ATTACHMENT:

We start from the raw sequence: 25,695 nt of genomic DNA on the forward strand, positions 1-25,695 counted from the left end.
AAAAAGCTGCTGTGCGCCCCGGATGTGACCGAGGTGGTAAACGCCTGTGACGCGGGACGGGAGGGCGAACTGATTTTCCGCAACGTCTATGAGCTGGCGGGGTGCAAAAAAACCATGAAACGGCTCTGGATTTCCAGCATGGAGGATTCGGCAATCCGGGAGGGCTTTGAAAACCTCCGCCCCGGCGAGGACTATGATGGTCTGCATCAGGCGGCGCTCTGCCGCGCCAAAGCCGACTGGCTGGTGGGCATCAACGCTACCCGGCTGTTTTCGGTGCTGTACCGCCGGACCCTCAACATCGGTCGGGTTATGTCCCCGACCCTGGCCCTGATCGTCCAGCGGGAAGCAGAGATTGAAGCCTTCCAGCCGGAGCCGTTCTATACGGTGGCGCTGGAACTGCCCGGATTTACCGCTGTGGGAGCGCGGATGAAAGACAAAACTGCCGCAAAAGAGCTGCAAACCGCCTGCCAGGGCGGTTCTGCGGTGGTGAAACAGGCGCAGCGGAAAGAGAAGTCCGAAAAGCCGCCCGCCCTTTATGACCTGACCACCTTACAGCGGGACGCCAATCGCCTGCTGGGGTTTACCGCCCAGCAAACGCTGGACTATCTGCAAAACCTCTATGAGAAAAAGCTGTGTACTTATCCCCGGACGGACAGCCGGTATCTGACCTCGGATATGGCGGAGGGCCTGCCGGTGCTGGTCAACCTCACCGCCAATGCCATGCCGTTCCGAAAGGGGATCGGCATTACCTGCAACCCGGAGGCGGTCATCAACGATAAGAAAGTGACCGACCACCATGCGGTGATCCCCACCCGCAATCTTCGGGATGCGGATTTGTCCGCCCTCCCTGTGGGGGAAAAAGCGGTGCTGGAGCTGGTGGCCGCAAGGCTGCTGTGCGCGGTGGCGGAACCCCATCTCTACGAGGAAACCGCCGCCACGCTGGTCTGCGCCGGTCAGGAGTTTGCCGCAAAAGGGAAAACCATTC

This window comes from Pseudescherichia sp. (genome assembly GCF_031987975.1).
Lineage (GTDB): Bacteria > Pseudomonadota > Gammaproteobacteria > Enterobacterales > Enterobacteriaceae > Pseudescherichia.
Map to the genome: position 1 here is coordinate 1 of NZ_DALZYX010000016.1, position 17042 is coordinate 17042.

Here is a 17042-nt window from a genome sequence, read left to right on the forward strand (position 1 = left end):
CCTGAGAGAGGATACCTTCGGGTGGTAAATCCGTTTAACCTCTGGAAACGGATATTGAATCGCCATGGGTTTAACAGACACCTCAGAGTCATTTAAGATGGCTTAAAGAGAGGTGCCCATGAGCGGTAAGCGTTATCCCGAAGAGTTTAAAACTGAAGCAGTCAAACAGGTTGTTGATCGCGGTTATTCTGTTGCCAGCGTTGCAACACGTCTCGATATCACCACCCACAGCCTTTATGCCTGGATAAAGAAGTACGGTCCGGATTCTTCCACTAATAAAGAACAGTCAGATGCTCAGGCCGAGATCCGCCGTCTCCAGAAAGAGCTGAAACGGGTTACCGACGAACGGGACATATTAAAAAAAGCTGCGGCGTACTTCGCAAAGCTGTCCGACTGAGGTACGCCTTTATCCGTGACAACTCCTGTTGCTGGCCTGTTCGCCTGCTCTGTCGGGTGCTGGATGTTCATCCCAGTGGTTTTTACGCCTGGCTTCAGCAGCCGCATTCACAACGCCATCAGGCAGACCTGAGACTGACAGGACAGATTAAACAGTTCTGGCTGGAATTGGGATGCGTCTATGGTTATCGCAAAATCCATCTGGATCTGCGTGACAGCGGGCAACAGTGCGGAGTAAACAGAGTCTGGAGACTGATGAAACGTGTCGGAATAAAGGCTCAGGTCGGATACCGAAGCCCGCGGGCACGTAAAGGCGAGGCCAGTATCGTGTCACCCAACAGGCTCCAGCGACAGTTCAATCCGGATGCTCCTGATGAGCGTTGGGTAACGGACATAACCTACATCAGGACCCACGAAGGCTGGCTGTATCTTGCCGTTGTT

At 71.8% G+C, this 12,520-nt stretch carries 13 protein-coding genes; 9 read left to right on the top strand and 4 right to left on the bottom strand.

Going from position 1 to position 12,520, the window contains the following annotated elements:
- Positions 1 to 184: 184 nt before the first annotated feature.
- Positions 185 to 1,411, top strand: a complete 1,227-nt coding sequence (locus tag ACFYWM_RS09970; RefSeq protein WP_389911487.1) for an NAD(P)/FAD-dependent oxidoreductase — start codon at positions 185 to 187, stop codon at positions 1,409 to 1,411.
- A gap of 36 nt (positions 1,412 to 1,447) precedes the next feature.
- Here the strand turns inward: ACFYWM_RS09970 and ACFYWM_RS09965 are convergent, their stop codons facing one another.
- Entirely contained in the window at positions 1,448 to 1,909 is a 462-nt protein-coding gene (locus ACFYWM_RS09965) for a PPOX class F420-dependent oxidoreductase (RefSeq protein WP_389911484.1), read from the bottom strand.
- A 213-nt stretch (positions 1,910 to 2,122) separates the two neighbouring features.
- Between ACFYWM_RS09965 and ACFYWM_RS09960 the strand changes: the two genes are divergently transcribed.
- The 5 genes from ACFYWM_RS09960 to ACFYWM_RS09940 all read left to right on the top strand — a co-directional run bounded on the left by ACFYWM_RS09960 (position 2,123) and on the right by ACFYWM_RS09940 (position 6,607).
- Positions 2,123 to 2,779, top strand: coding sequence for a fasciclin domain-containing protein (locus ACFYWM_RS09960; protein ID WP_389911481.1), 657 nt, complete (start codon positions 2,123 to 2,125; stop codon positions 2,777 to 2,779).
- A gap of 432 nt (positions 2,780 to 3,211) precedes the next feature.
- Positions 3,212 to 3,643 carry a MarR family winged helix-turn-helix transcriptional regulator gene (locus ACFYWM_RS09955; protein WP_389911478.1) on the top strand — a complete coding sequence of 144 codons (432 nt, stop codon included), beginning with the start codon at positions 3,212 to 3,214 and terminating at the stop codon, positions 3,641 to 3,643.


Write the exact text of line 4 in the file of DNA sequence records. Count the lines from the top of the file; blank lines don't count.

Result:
Lineage (GTDB): Bacteria > Pseudomonadota > Gammaproteobacteria > Enterobacterales > Enterobacteriaceae > Pseudescherichia.